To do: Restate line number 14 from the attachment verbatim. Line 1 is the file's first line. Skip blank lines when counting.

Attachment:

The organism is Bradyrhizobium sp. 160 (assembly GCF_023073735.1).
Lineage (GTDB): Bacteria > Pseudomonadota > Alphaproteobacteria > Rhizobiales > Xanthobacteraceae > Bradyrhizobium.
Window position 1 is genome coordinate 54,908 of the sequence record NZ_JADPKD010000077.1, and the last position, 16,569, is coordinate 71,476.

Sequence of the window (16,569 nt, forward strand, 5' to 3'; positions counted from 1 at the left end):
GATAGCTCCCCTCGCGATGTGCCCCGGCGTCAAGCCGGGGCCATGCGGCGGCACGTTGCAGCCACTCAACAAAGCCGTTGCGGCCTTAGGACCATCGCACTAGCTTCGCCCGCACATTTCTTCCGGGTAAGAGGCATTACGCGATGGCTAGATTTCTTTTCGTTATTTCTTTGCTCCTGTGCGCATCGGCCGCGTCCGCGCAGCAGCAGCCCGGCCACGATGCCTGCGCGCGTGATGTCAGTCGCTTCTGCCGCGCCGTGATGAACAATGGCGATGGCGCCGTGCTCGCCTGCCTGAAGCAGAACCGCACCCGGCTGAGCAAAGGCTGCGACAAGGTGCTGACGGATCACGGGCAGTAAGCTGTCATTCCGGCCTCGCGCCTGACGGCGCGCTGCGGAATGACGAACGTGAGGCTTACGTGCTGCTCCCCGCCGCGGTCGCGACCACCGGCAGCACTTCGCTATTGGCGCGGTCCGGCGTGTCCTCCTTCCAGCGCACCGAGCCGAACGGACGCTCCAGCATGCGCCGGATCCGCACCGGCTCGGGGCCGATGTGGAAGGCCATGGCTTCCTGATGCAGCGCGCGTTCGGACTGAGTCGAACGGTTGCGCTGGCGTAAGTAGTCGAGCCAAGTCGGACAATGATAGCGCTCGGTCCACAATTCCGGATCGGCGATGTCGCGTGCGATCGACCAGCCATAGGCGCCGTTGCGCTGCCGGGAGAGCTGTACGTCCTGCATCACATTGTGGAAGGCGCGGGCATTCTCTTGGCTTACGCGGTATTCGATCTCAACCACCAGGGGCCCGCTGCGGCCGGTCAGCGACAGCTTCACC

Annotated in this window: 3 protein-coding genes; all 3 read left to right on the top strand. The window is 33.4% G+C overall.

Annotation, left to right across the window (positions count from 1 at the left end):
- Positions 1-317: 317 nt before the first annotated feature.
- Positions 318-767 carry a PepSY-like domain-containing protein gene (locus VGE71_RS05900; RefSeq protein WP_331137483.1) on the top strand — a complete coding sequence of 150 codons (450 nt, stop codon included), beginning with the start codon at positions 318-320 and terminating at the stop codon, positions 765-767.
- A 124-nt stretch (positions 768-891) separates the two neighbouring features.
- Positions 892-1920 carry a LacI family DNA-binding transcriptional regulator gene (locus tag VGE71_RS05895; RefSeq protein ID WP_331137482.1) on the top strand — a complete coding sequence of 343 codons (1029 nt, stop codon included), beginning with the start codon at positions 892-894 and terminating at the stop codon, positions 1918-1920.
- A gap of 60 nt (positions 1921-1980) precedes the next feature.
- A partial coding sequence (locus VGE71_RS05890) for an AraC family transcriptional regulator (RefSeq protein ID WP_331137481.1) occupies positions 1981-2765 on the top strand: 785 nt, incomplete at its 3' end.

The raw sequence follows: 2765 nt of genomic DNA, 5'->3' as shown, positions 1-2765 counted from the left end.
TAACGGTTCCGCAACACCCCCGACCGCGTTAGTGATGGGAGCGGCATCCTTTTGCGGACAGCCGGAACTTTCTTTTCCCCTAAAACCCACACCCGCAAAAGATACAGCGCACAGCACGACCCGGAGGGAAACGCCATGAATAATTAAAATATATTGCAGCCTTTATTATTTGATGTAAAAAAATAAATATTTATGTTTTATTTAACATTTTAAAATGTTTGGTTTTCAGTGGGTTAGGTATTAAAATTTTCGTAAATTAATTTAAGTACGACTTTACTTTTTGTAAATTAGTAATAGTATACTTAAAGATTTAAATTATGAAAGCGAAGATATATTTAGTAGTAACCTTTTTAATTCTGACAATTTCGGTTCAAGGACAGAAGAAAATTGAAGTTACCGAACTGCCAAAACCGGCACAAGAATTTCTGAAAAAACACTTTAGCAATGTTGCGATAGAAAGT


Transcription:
The raw sequence follows: 2765 nt of genomic DNA, 5'->3' as shown, positions 1-2765 counted from the left end.